James has worked in software since the 1990s when TDD was something you studied but never did, pipelines were for carrying oil and "Agile" and "Lean" were words used for describing athletes. James worked for 9 years in a startup where he learned the hard way about CI, CD and splitting the monolith. In 2015 he started a new life as a consultant, spending 4 wonderfully happy years at ThoughtWorks. In July 2019, he started a new adventure at Codurance where he is a champion of software excellence through solving the organisational problems.
Quantum computers are coming. When they arrive, which is probably sooner than you think, all of our classical encryption algorithms are dead. Shor's algorithm was formulated by Peter Shor in 1994. By using some fairly simple number theory, a bit of computationally complex (for a classical computer) modular exponentiation and some quantum magic, Shor's algorithm can efficiently factorise numbers. The quantum magic is weird, very weird. By using the Quantum Fourier Transform a quantum computer can exploit the interference pattern generated in parallel universes to discover the periodicity of modular exponentiation without actually calculating successive powers. So what can we do when RSA dies and what should we do now? BB84 is provably secure and also relies on quantum mechanics, specifically the polarisation of light photons. I will demonstrate BB84 as well as some classical algorithms that we can be using now that are quantum safe. The talk includes an explanation of how Shor works, a demonstration of an implementation of Shor using Q#, an explanation of BB84 and classical quantum safe algorithms and a lot of fun in the process.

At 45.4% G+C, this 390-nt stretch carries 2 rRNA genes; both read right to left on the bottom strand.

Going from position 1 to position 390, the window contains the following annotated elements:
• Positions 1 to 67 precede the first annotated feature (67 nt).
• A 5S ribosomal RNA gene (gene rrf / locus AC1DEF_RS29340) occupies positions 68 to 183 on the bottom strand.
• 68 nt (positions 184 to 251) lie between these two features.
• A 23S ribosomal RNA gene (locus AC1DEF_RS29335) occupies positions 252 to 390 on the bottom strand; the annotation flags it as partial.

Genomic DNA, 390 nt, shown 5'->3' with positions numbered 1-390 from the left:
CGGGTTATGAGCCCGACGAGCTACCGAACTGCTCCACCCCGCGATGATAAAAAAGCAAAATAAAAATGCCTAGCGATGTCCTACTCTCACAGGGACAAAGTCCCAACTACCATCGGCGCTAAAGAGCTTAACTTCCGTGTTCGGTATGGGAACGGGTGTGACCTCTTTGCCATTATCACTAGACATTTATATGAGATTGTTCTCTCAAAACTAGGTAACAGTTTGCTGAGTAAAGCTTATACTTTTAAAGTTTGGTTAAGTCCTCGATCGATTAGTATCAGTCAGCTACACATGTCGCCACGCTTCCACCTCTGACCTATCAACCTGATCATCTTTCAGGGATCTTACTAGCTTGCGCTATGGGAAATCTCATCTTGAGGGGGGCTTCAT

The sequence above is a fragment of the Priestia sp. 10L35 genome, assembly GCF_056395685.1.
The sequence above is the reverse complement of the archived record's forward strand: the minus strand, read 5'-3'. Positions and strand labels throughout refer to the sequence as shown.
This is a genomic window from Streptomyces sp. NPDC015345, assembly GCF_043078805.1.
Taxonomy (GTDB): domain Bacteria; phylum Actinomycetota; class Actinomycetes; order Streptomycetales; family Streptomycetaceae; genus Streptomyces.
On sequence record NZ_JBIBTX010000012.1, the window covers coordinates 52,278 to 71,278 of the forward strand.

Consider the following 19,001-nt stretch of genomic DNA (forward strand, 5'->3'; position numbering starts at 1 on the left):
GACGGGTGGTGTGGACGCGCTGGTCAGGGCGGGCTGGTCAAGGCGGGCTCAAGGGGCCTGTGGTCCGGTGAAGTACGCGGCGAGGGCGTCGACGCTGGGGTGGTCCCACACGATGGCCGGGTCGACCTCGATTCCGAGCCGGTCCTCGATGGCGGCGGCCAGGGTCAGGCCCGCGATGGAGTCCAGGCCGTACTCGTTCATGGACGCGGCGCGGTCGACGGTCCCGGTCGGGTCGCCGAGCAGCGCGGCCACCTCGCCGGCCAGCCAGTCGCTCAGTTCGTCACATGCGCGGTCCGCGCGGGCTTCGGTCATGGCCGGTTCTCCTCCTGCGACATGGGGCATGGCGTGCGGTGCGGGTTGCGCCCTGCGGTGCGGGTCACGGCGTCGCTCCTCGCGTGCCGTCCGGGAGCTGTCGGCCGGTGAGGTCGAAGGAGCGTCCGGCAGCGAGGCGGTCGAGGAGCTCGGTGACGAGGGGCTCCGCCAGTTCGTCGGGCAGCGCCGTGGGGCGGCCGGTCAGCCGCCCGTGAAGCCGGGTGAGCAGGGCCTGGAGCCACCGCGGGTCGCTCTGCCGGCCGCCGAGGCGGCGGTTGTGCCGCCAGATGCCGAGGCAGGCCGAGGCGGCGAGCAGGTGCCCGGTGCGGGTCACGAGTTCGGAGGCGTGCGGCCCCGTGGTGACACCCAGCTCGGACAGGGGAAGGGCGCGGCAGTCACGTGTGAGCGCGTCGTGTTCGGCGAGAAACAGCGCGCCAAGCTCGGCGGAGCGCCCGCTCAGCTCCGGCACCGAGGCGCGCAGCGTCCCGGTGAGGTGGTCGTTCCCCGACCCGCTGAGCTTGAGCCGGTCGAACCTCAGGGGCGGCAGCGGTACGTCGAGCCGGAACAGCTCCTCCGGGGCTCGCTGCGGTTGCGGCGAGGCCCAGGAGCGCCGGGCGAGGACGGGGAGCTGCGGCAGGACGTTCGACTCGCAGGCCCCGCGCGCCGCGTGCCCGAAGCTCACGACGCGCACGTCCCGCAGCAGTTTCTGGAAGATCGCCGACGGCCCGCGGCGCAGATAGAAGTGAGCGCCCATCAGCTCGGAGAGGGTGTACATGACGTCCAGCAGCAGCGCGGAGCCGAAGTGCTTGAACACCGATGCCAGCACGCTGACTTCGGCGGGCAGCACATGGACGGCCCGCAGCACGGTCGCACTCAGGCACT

Scheduled on Saturday from 16:20 to 17:10 in Room 7
Last year at Devoxx Ukraine I presented Agile is a Dirty Word for the first time. Since then it has become my most consistently successful talk with its mixture of dry humour, real life anecdotes and tales of dysfunctional business that every audience can relate to. When I first gave that talk it was intended as a bit of a lament against all the bad implementations of Agile that I've come across in my career as a consultant and I touched upon a couple of techniques that I was experimenting with at the time. A year on and I have put into practice some of my own suggested techniques and I've been involved in some stunningly successful transformation work. This talk is not just a lament against dysfunction (although there will be a bit of that still) but it is now a playbook of practical steps that can be used to effect lasting change in any organisation.
Scheduled on Friday from 18:40 to 19:30 in Room 5
We are often asked as software professionals to estimate, often with a laughable level of precision, the time for a whole product at the very time that we have the least idea how long it could possibly take. Unsurprisingly these estimates don't turn out to be very accurate. Why do people think they need these estimates? What value do they think they get from them? In my entire 20+ year career in software delivery I have rarely seen estimates used positively, for example to help inform a business plan. I have only ever seen them used negatively, as a kind of post hoc pseudo contract that the development team inevitably broke. In this talk I will explain what I think are the only times that estimation is justified and what you can do to prevent getting forced into a binding contract that you not only didn't sign but that you didn't realise even existed.
Scheduled on Friday from 14:45 to 15:00 in Room 5